Survey respondents point to a perceived gap in treatments for uveitic macular edema, document interest in suprachoroidal drug delivery.
A recent independent survey of retina specialists provides insights on their perspectives regarding the management of macular edema associated with noninfectious uveitis. The survey was conducted by Modern Retina™ in collaboration with Bausch + Lomb.
The survey was prompted by the availability of triamcinolone acetonide injectable suspension (Xipere) for suprachoroidal use as a new modality for treating uveitic macular edema. The survey polled over 100 retina specialists across the United States, and the questions were designed primarily to assess clinicians’ views on the current standard of care for treating macular edema associated with noninfectious uveitis and retina specialists’ knowledge about alternative drug delivery methods, including suprachoroidal injections.
The results showed that the respondents overwhelmingly see a need for alternative options to treat the condition that represents the most common sight-threatening complication of noninfectious uveitis. In addition, the survey demonstrated the clinicians had strong interest in learning about drug delivery via the suprachoroidal space.
Overall, 90% of the retina specialists who participated in the survey agreed that there is a need for alternative treatments for patients with macular edema associated with noninfectious uveitis, and 94% of the respondents were interested in finding out more about drug delivery via the suprachoroidal space. Approximately one-third of the retinal specialists indicated they were “extremely interested” in learning more about suprachoroidal drug delivery, and 51% said they were “very interested”.
Responses to questions focusing specifically on the suprachoroidal route for drug delivery showed that 85% of the surveyed retina specialists consider it an option for treating macular edema associated with noninfectious uveitis. Almost half of the respondents (48%) agreed that this novel method of drug administration may facilitate targeted delivery of therapeutic agents to the retina and choroid.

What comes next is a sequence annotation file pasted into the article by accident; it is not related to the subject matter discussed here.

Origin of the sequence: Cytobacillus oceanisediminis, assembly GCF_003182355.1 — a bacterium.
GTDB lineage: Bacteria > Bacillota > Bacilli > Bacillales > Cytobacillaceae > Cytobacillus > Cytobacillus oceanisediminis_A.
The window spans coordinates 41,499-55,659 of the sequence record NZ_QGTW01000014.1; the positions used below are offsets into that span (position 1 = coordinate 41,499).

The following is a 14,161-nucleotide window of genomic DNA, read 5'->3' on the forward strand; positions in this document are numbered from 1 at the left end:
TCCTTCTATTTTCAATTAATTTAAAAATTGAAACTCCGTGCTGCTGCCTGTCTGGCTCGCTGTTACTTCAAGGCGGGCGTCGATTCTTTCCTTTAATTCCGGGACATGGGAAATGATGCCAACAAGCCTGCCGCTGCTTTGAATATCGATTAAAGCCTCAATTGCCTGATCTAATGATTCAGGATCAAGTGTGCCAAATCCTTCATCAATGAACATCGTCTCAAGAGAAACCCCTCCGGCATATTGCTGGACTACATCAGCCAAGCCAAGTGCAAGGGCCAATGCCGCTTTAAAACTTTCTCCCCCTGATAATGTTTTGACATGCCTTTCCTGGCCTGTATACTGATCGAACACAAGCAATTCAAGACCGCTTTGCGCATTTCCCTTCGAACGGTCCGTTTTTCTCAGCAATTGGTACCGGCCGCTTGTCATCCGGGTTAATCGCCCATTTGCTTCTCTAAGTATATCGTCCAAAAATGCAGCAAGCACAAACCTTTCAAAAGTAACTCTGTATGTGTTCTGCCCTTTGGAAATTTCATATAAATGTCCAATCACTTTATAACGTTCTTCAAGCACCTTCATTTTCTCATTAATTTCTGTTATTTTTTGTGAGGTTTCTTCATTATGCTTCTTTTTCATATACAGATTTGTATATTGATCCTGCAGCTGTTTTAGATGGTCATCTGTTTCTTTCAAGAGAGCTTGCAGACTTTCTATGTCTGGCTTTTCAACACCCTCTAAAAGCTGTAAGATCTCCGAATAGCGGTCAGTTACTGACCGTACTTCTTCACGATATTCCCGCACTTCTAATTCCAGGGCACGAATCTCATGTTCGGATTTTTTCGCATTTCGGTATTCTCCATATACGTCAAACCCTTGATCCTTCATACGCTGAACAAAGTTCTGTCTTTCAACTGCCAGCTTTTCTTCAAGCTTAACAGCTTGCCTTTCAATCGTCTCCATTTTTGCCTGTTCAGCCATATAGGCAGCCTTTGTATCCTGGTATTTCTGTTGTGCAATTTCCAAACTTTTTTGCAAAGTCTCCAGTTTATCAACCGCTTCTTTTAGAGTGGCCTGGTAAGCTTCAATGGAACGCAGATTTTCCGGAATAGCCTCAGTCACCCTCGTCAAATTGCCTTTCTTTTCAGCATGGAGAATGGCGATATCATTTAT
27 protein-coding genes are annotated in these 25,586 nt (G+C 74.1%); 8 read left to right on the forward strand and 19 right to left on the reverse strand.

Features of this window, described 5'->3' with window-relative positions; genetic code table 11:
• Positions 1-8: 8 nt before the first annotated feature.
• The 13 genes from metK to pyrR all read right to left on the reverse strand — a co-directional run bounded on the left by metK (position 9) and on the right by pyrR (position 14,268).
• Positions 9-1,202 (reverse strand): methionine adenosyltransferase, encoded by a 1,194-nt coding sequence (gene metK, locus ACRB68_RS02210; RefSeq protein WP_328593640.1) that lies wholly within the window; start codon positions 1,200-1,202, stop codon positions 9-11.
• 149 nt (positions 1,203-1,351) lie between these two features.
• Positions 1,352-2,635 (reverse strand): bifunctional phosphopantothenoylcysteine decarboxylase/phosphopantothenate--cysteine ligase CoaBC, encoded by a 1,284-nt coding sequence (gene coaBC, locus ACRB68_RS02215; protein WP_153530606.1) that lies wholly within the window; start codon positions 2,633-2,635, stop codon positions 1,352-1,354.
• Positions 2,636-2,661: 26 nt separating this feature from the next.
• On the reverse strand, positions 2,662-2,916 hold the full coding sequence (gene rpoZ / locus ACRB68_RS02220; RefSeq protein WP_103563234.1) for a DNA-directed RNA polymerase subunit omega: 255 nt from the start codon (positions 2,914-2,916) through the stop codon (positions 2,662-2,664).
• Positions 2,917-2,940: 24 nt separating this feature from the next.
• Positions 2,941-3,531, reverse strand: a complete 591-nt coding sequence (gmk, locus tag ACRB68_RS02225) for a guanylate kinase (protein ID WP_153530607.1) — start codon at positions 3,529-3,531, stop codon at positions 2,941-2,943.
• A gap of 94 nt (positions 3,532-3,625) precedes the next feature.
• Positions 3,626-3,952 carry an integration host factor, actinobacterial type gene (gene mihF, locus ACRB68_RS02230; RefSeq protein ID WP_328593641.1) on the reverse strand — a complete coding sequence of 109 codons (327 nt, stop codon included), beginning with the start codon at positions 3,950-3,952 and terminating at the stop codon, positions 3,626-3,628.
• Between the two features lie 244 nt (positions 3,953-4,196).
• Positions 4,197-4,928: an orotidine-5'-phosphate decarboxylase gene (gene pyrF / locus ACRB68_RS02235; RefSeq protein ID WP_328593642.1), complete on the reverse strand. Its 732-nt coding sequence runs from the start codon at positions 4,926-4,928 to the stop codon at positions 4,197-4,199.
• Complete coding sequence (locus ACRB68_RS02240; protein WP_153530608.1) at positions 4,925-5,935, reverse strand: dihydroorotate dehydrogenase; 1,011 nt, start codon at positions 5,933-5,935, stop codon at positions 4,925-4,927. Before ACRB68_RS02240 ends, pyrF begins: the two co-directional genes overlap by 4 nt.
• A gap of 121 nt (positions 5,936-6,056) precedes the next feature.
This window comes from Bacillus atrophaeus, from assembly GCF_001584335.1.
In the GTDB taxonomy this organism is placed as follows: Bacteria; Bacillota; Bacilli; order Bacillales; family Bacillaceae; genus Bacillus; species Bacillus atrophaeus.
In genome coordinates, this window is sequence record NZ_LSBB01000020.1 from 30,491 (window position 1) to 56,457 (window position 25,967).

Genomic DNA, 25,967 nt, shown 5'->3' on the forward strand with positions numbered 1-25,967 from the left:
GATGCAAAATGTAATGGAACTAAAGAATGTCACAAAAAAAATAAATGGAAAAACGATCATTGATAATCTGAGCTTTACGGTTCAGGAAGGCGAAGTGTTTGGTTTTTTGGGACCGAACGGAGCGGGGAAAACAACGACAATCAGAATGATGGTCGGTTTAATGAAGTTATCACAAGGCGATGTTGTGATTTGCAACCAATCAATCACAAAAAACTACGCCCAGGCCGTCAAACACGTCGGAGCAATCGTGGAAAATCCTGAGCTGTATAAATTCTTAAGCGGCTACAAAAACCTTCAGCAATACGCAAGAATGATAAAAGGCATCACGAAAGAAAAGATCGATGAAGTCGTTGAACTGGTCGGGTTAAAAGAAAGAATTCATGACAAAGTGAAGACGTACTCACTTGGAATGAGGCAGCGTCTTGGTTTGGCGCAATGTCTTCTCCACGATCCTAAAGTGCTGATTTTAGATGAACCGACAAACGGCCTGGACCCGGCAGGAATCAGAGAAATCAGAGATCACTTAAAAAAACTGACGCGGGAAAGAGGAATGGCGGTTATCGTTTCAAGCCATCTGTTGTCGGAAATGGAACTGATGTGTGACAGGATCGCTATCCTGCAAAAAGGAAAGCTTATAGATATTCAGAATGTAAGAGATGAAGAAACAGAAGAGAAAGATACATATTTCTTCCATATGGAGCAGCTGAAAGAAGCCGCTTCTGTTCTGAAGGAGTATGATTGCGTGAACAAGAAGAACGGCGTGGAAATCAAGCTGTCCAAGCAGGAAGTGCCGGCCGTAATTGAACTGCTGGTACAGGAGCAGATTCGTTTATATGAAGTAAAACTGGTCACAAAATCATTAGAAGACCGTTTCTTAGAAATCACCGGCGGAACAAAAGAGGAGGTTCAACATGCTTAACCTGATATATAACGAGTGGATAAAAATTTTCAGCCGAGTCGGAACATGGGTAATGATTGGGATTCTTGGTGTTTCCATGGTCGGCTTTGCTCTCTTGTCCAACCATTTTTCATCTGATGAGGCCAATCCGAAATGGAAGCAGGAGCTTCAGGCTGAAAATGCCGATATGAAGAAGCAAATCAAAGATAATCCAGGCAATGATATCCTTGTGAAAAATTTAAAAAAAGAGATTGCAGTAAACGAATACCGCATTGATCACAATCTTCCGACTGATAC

The procedure for administering a suprachoroidal injection is distinctly different than the intravitreal injection procedure. Perhaps it is not surprising, therefore, 55% of respondents cited the need for training as an important factor for the integration of suprachoroidal administration into clinical care. Case studies and more information were identified as important factors for supporting adoption of the novel drug delivery approach by 39% and 33% of survey respondents, respectively. Patient access was noted to be an important factor by 29% of the retina specialists and 23% identified a need for patient education.
Eighty-nine percent of the retina specialists who participated in the survey were open to receiving training on the suprachoroidal injection technique. The survey results showed wide variation in their preferences for receiving the training. Although the retina specialists’ responses indicated significant interest in several different educational formats, they overall favored in-person programs.
Of the retina specialists who indicated interest in receiving training on suprachoroidal administration, the largest proportion (54%) preferred to receive it via in-person wet lab sessions, 45% preferred attending in-person workshops, 44% preferred in-person training demonstrations, and 29% favored live programs at conferences.
Nearly half of the respondents open to training expressed interest in online webinars with clinicians, 36% said they preferred virtual trainings, and 25% favored online workshops. Sizeable proportions of the retina specialists who were open to receiving training on suprachoroidal injection indicated preferences for at-home (nonweb-based) formats that could consist of using at-home study modules (38%); a demo kit providing answers to frequently asked questions, a brochure, and video (31%); or at-home training using materials received through the mail (27%).
Triamcinolone acetonide injectable suspension for suprachoroidal injection was approved by the FDA for the treatment of macular edema associated with uveitis in October. It is the first and only treatment approved for injection into the suprachoroidal space.
Free training on the suprachoroidal injection technique is available through Bausch + Lomb. Ophthalmologists interested in attending a Xipere training session can register online at https://www.xipere.com/hcp/xipere-training.